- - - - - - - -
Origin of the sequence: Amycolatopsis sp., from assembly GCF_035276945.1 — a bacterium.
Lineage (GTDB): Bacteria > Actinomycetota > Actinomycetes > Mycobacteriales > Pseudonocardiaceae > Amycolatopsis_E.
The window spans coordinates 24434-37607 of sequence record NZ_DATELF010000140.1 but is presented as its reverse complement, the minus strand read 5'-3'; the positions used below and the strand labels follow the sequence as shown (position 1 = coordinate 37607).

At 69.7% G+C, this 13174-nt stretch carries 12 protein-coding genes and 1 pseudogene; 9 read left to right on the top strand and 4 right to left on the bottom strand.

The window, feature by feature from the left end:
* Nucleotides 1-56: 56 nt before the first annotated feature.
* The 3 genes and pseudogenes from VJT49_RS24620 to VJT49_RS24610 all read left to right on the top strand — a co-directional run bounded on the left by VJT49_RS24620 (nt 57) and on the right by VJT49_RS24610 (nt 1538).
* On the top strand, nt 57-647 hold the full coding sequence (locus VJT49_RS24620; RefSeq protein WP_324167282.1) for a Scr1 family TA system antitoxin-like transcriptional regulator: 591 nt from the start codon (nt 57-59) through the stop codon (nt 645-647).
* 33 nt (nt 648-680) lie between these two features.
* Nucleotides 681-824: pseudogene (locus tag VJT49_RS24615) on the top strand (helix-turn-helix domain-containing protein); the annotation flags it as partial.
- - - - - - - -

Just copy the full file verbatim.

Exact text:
Origin of the sequence: Amycolatopsis sp., from assembly GCF_035276945.1 — a bacterium.
Lineage (GTDB): Bacteria > Actinomycetota > Actinomycetes > Mycobacteriales > Pseudonocardiaceae > Amycolatopsis_E.
The window spans coordinates 24434-37607 of sequence record NZ_DATELF010000140.1 but is presented as its reverse complement, the minus strand read 5'-3'; the positions used below and the strand labels follow the sequence as shown (position 1 = coordinate 37607).

At 69.7% G+C, this 13174-nt stretch carries 12 protein-coding genes and 1 pseudogene; 9 read left to right on the top strand and 4 right to left on the bottom strand.

The window, feature by feature from the left end:
* Nucleotides 1-56: 56 nt before the first annotated feature.
* The 3 genes and pseudogenes from VJT49_RS24620 to VJT49_RS24610 all read left to right on the top strand — a co-directional run bounded on the left by VJT49_RS24620 (nt 57) and on the right by VJT49_RS24610 (nt 1538).
* On the top strand, nt 57-647 hold the full coding sequence (locus VJT49_RS24620; RefSeq protein WP_324167282.1) for a Scr1 family TA system antitoxin-like transcriptional regulator: 591 nt from the start codon (nt 57-59) through the stop codon (nt 645-647).
* 33 nt (nt 648-680) lie between these two features.
* Nucleotides 681-824: pseudogene (locus tag VJT49_RS24615) on the top strand (helix-turn-helix domain-containing protein); the annotation flags it as partial.